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  • br Introduction The third variable


    Introduction The third variable (V3) loop of the gp120 envelope glycoprotein (Env) on the surface of human immunodeficiency virus type 1 (HIV-1) becomes exposed after the virus binds CD4, the initial receptor; the V3 loop plays an important role in contacting the coreceptor CCR5 or CXCR4 to mediate viral entry (Cashin et al., 2013, Foda et al., 2001, Hartley et al., 2005, Hongjaisee et al., 2017, Huang et al., 2005, Jiang et al., 2010, Moore and Nara, 1991). The sequence of the V3 loop determines Creatinine HIV-1 tropism, dictating the choice of the coreceptor, CCR5 or CXCR4 (Cardozo et al., 2007, Cashin et al., 2013, Conley et al., 1994, Kumar and Raghava, 2013, Scheib et al., 2006, Svicher et al., 2011). The V3 loop is also immunogenic, and neutralizing Creatinine against V3 often dominate immune responses following Env immunization (Jacob et al., 2015, Julien et al., 2013b, Li et al., 2015, Sirois et al., 2007, Stanfield and Wilson, 2005, Totrov et al., 2010, Watkins et al., 2011, Zolla-Pazner, 2005). In addition to its role in HIV-1 entry and immunogenicity, the V3 loop contributes to the non-covalent association of gp120 with the Env trimer, during the assembly of the viral Env spike (Xiang et al., 2010). In primary HIV-1 strains, the length of the V3 loop is extremely constrained by this assembly requirement; even the insertion of a single glycine residue in the V3 stem leads to destabilization of the Env trimer and shedding of gp120 (Xiang et al., 2010). A hydrophobic patch located in the V3 tip region has been shown to be critical for envelope trimer stability in HIV-1 subtype B strains (Xiang et al., 2010). A single-residue change to a hydrophilic or even to a neutral residue in this hydrophobic patch destabilizes the Env trimer and results in an increase of gp120 shedding, a decrease of Env-mediated membrane fusion and a reduction in virus infectivity. In available structural models of the HIV-1 Env trimer (Julien et al., 2013a, Lee et al., 2016, Lyumkis et al., 2013, Pancera et al., 2014), the V3 loop is located at the apex of the trimer along with the gp120 V1 and V2 variable regions. This apical location potentially allows the V3 loop to participate in interprotomer contacts that contribute to Env trimer stability. For example, substitution of hydrophobic residues near the V3 hydrophobic patch raised the melting temperature of soluble gp140 SOSIP.664 Env trimers (de Taeye et al., 2018, de Taeye et al., 2015). It is not known whether the V3 contribution to Env trimer stability is specific for HIV-1 subtype B strains or also applies to other HIV-1 subtypes or evolutionarily related primate lentiviruses (Hirsch et al., 1995, Sharp and Hahn, 2011). Based on sequence alignment of the V3 region, the hydrophobic patch appears to be well conserved in HIV-1, HIV-2 and the simian immunodeficiency viruses (SIVs), implying an important function. However, given the differences between HIV-1 and HIV-2/SIV with respect to the length and composition of the V1/V2 region (Bohl et al., 2013), the structural organization of the Env trimer apex of these virus lineages may differ. Therefore, in this study, we examined the role of the V3 loop hydrophobic patch and V3 loop length in both HIV-1 and HIV-2 species, as well as in nonhuman primate lentiviruses, SIVs. Our results support the hypothesis that the V3 loop plays an important role in the stability of the unliganded HIV-1, HIV-2 and SIV Env trimers in addition to its role in contacting the coreceptor for viral entry in the CD4-bound state of Env.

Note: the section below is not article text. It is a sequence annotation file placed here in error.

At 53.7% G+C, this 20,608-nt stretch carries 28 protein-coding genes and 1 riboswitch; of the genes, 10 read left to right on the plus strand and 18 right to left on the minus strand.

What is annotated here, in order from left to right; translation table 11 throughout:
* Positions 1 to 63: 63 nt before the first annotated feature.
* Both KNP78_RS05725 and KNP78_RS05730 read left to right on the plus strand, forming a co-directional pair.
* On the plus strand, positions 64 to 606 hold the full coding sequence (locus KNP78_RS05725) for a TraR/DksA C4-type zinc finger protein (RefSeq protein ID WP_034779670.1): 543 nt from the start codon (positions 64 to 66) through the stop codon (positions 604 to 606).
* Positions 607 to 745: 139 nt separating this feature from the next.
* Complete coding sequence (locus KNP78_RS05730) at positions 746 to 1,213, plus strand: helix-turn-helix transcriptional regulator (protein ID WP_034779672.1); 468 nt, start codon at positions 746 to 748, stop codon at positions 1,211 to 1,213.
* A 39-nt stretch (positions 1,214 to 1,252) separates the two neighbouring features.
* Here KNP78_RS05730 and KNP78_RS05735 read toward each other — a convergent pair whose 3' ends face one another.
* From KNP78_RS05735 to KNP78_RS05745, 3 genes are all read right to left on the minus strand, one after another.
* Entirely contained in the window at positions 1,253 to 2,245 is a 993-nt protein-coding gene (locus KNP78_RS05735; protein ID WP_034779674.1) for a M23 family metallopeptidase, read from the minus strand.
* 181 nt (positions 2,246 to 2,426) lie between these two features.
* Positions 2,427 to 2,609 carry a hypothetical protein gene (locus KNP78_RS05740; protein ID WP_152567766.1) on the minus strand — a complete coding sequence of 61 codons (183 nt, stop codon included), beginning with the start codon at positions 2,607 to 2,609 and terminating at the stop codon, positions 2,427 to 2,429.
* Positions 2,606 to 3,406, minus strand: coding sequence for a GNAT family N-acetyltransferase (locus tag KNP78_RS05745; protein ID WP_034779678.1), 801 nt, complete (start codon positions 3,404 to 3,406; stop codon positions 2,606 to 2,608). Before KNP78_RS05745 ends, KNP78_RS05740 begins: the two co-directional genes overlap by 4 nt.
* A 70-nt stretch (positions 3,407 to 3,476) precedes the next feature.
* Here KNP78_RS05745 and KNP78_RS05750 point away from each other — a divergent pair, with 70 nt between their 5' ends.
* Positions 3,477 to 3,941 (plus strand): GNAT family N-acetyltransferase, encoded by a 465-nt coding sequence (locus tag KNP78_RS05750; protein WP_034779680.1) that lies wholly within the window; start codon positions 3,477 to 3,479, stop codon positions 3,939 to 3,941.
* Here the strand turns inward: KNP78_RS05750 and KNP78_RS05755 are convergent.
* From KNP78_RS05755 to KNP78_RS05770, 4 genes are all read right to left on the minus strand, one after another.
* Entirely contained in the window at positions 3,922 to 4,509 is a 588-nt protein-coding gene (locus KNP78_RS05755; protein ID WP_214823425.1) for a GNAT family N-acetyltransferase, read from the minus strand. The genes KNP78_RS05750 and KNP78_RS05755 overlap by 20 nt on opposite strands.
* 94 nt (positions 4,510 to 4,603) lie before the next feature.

Discussion The gp120 V3 loop of primate immunodeficiency virus Envs is typically 35 amino acid residues in length and can be divided into the base, stem and tip (4, 21). The amino acid sequences of the V3 base and tip are more conserved than that of the stem. Mutagenesis studies have implicated the V3 base and tip in contacting the CCR5 or CXCR4 coreceptors: the V3 base contributes to the interaction with the sulfated N-terminus of the coreceptor, whereas the V3 tip interacts with extracellular loop 2 (ECL2) of the coreceptor (Abayev et al., 2015, Arimont et al., 2017, Huang et al., 2007, Kufareva, 2016). Although the amino acid sequences of the V3 stem are less conserved, our previous study demonstrated that insertions of one or two glycine residues in the V3 stem severely compromised the function of Env from Clade B HIV-1 (Xiang et al., 2010). Part of this functional attenuation arises from decreased coreceptor binding, presumably as a result of disruption of the two-point contact of the V3 base and tip with the coreceptor. The V3 loop length also appears to have been constrained by the requirement for gp120 to associate non-covalently with the assembled Env trimer. Insertion of glycine residues in the V3 stem of Envs from Clade B HIV-1 resulted in shedding of gp120 from the Env trimer, suggesting that the V3 loop might contribute to the non-covalent association of gp120 with the pre-triggered Env trimer (Xiang et al., 2010). Further investigation revealed the importance of the hydrophobic patch in the V3 tip in maintaining the stability of the assembled Env trimer (Xiang et al., 2010). The association of gp120 with the Env trimer correlated with the cell-cell fusion activity of panels of Env mutants derived from a given primate immunodeficiency virus.